“Jesus does not speed past the experience of loss and suffering. He doesn’t rush to Sunday. Rather, for those who are suffering, he provides community and family. He allows people to feel the human experience of loss and isolation, and he asks his followers to come along side one another in community.”
– reflection from CCM Bible Study
As a Bible study small group we spent several weeks reading the Easter narratives from different Gospels. As a community we moved towards the excitement of Easter Sunday! But we got there slowly. We really took time this year to reflect on the experiences of Jesus as he headed towards the cross and we asked what this meant for us.
The Last Supper: No us and them
As we read about Jesus’ last meal we reflected not only on who he ate with but how he addressed and treated those he ate with. In John 15, Jesus explains to his disciples, “ I no longer call you servants, because a servant does not know his master’s business. Instead, I have called you friends, for everything that I learned from my Father I have made known to you.” Jesus came that we might have relationship with the Father. Not only did Jesus begin to call his disciples friends but he came to serve them! At the last supper we see Jesus washing his disciples’ feet. This teaches us something valuable about service. Service is not something we do for those who we see as having less or even being less than us. Jesus did not come to serve from a position of superiority. No, service is what we do for our friends, neighbours, those we see as equals. Jesus demonstrates that there is no us and them.
Good Friday: A suffering God and a new family
On Good Friday we were reminded of the great sacrifice made by Jesus. This was not just the excruciating suffering of a human person. It was the suffering of Immanuel – God with us. At the Drop-In, we reflected on what it means to have a God who knows our suffering. In Hebrews we read:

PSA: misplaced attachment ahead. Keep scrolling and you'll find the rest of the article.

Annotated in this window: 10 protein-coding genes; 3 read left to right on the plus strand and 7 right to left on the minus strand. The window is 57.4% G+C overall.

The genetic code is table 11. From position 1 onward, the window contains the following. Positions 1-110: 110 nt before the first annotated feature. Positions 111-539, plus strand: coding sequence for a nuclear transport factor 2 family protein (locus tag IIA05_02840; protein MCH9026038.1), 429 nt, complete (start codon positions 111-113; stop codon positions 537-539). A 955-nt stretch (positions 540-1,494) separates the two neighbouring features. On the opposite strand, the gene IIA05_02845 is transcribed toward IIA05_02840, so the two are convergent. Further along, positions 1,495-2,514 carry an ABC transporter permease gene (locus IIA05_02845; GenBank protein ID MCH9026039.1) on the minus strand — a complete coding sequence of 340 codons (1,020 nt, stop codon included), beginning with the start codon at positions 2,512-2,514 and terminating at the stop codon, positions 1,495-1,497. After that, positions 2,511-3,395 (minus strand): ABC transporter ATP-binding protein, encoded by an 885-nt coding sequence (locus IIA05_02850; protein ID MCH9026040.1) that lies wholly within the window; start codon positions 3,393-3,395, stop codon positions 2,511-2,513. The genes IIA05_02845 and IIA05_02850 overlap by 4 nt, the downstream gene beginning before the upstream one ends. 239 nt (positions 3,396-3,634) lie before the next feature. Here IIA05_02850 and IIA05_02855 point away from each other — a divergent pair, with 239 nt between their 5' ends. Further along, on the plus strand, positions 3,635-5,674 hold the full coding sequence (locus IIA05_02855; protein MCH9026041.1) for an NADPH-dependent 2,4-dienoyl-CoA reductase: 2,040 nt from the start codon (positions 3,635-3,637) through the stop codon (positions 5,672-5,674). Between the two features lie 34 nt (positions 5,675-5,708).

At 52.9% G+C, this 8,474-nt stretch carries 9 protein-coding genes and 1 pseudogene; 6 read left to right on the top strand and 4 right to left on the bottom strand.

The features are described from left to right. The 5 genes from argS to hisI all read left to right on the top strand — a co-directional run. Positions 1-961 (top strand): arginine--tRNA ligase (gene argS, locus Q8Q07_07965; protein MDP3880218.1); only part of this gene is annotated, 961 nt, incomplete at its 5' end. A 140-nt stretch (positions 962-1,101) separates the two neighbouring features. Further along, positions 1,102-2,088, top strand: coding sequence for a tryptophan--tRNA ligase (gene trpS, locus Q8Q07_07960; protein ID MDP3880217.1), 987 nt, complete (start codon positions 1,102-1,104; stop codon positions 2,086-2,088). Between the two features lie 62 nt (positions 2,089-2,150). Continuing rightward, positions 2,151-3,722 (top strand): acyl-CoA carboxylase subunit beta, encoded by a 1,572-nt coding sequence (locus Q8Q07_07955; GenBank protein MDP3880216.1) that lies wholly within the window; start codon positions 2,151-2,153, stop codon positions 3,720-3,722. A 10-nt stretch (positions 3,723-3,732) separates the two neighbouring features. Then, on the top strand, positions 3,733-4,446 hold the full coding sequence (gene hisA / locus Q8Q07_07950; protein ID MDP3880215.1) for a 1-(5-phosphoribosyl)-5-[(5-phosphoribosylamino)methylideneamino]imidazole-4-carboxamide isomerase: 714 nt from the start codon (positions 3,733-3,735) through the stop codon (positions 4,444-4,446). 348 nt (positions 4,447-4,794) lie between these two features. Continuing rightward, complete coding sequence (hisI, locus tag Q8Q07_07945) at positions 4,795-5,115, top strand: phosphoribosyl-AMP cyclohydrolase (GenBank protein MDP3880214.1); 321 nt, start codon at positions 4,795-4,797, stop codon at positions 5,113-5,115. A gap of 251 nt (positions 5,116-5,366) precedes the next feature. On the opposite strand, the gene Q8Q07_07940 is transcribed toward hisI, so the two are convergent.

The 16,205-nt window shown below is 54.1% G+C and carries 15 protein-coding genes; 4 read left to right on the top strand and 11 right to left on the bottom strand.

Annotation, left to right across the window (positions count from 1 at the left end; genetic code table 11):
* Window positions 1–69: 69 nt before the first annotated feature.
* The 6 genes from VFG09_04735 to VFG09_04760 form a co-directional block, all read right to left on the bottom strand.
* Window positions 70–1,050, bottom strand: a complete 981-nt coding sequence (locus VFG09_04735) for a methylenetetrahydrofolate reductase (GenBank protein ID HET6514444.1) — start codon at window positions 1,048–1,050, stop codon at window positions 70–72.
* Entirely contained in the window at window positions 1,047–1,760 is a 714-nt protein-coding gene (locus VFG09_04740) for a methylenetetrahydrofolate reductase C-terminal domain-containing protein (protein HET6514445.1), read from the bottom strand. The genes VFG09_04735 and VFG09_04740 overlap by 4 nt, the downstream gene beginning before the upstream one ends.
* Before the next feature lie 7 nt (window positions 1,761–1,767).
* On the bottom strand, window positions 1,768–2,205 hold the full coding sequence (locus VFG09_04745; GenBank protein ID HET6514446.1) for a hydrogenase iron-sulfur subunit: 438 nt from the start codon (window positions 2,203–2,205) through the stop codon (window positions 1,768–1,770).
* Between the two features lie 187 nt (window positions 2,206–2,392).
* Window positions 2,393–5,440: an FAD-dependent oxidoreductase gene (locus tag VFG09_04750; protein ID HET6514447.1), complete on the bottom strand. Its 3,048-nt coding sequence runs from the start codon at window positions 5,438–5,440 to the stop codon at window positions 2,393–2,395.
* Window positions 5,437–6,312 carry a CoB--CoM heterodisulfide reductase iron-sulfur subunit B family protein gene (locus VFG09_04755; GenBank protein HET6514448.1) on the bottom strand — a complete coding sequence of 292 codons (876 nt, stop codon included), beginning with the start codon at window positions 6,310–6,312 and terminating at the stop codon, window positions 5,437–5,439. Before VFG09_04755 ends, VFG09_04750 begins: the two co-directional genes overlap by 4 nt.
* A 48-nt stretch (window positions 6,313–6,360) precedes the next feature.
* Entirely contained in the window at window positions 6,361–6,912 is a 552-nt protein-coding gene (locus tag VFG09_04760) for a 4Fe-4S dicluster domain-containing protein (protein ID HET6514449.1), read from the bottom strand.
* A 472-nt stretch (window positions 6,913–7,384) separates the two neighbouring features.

For we do not have a high priest who is unable to sympathize with our weaknesses, but we have one who in every respect has been tested as we are, yet without sin. Let us therefore approach the throne of grace with boldness, so that we may receive mercy and find grace to help in time of need – Heb 4:15-16 On Good Friday, we were reminded that in each of our particular struggles we have a God who can empathize. We have a God who is with us. What comfort.
We also saw that in the midst of suffering God provides for us a new family. We do not have to go through this life alone. Seeing the agony of his mother from upon the cross, Jesus says to Mary and then John, “Dear Woman, here is
your son. And here is your mother” John 19:26-27. To live this life of faith we need this new family. This new family is the kingdom work that happens each day at Capital City Mission.
Easter Sunday: Eyes to See
He is risen! Just as we have a God who knows our suffering, we have a God who is restoring all things to himself. As a community we read the narrative of the empty tomb and we noted the fact that Mary Magdalene mistook Jesus for the gardener. After all, how could it be Jesus, for he was dead. She had not yet experienced resurrection and did not at first have eyes to see. We then reflected on how our experience may cause us to put on blinders, and to miss God at work in our lives and in our world. But Easter tells us that we have a God who is always in our midst and at work bringing restoration, and new birth. God is at work in our community. Pray with us that we have eyes to see and hearts to respond.
Peace to you,